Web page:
4. Strength training in a dynamic and explosive fashion can help to develop explosive strength on the bike while recruiting fast twitch type II muscle fibers, which in turn improves the ability to generate explosive power. This is especially true utilizing Kettlebells. In our Kettlebell Max™ training system, we use over 200 movements executed explosively, rotating through primary body parts in a HIIT or high-intensity interval training format. In addition to developing explosive strength, the system due to its format, naturally recruits testosterone and human growth hormone, and burns a maximum amount of calories in a minimal time frame (similar to HIIT hill intervals done on a bike). 
  5. In addition to leg strength, Kettlebell training will lead to dynamic strengthening of the core, upper back, and arms, and improve body composition, i.e. reduce the dangerous belly fat that is difficult for many amateur cyclists to remove.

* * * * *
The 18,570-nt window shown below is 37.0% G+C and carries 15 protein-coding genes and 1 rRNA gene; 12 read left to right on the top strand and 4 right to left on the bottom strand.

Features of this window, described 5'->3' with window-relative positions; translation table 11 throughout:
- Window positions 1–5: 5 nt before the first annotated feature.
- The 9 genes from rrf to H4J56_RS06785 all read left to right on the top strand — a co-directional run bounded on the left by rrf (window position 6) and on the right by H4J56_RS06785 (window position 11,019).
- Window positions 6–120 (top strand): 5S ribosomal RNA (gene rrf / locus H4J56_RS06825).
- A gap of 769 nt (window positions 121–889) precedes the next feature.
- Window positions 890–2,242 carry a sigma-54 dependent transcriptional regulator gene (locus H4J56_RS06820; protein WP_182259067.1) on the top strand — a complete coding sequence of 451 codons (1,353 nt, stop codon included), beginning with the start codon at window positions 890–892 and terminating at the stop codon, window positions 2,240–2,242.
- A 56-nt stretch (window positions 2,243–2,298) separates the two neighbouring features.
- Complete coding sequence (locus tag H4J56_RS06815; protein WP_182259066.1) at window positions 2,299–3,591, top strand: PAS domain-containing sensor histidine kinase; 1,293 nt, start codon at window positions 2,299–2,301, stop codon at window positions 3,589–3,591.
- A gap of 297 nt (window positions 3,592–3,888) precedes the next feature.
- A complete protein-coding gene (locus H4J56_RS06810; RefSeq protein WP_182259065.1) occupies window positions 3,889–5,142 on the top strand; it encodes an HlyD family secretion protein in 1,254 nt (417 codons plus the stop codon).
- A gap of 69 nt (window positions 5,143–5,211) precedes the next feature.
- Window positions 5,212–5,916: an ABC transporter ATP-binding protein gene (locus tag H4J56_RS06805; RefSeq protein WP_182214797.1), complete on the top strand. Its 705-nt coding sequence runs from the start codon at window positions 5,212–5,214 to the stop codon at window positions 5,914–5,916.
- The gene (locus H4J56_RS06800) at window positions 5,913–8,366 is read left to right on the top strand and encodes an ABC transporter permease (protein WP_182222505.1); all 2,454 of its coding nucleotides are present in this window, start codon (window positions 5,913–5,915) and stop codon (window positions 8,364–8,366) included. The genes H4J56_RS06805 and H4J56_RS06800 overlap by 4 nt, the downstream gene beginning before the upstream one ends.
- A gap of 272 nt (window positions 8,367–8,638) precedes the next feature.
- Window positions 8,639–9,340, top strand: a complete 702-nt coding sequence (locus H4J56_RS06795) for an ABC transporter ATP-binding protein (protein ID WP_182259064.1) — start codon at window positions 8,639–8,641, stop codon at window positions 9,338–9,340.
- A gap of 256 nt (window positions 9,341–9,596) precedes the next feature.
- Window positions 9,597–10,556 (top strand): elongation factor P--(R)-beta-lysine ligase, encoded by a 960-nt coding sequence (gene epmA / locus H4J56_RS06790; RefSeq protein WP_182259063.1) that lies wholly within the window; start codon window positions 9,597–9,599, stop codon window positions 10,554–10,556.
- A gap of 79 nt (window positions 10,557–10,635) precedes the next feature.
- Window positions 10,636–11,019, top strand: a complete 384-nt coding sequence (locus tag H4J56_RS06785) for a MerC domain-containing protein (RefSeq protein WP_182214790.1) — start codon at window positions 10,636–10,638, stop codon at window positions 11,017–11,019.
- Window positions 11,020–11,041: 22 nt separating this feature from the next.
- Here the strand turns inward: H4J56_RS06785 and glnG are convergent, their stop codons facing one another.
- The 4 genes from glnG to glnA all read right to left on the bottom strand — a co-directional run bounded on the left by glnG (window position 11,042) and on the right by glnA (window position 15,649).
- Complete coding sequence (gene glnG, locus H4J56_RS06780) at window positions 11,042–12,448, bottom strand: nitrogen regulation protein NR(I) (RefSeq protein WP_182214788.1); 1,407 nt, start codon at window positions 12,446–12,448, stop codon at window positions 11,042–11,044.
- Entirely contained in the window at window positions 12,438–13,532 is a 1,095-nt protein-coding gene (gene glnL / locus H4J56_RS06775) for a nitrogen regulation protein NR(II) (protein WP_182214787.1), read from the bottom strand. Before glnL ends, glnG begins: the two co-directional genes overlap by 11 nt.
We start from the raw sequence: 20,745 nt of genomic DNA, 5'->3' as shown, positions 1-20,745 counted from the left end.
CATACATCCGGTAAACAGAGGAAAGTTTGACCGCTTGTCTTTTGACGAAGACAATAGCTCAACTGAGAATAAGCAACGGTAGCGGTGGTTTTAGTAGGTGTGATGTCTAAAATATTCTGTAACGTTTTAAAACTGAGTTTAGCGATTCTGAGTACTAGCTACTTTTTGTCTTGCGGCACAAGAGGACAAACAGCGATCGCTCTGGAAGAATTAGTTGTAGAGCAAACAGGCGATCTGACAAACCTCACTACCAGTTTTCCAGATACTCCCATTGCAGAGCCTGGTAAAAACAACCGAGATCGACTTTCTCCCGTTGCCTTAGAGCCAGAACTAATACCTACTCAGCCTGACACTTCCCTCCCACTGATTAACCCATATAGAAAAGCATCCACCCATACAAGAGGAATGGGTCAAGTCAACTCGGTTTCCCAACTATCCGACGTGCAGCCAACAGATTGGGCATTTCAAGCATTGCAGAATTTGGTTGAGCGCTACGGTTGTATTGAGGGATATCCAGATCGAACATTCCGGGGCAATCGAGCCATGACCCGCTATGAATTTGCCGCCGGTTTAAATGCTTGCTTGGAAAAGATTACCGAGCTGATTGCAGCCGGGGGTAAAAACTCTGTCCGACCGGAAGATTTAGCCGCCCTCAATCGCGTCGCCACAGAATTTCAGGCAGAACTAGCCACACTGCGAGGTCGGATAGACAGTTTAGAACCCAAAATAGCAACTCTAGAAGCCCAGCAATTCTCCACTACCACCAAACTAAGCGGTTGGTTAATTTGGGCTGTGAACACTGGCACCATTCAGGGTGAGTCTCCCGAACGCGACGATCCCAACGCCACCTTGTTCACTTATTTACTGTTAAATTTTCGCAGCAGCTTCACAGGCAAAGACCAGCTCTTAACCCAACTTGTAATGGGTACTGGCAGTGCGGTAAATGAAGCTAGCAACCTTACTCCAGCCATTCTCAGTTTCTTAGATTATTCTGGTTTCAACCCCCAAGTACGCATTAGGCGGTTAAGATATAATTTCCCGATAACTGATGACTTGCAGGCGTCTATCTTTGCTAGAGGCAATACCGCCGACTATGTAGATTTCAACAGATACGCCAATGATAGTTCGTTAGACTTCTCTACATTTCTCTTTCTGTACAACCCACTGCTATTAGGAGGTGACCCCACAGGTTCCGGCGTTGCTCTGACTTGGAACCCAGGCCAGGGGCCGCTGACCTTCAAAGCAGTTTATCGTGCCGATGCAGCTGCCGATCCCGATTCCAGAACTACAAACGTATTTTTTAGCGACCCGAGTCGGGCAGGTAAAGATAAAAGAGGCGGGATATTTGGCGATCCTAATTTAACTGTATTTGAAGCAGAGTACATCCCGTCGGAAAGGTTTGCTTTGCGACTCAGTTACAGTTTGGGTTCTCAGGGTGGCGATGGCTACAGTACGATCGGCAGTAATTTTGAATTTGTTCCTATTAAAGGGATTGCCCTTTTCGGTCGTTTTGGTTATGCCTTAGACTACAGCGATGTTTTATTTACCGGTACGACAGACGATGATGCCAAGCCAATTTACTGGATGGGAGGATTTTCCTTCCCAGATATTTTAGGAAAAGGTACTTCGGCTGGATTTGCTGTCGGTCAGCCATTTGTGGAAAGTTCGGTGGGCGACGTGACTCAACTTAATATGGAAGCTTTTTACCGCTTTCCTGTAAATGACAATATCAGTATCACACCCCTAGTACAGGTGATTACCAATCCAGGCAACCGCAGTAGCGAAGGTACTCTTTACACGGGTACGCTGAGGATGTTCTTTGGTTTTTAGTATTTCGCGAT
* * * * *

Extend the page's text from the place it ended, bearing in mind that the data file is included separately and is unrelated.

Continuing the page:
Since I introduced KB training in 2012, all of my coached athletes have seen significant improvements in: core strength, upper body strength, sprinting speed, acceleration, improving muscular strength, and body composition.

One athlete, Adam C., was preparing well for his 35+ national Masters Track competition, but was temporarily set back by a serious inflammation of asthma. For 30 days he wasn't able to train normally. Since he was training for about a year using our Kettlebell Max™ training system, I advised that he continue with that dynamic strength training, yet take longer breaks between his 4 minute sets. That, in addition to easy rides on his bike doing high-speed bursts of up to 150 RPMs, was all that he was able to do for 30 days prior to his championship events. He went on to win 3 national championships (!) in the sprint/speed events, which were his first national championship wins ever.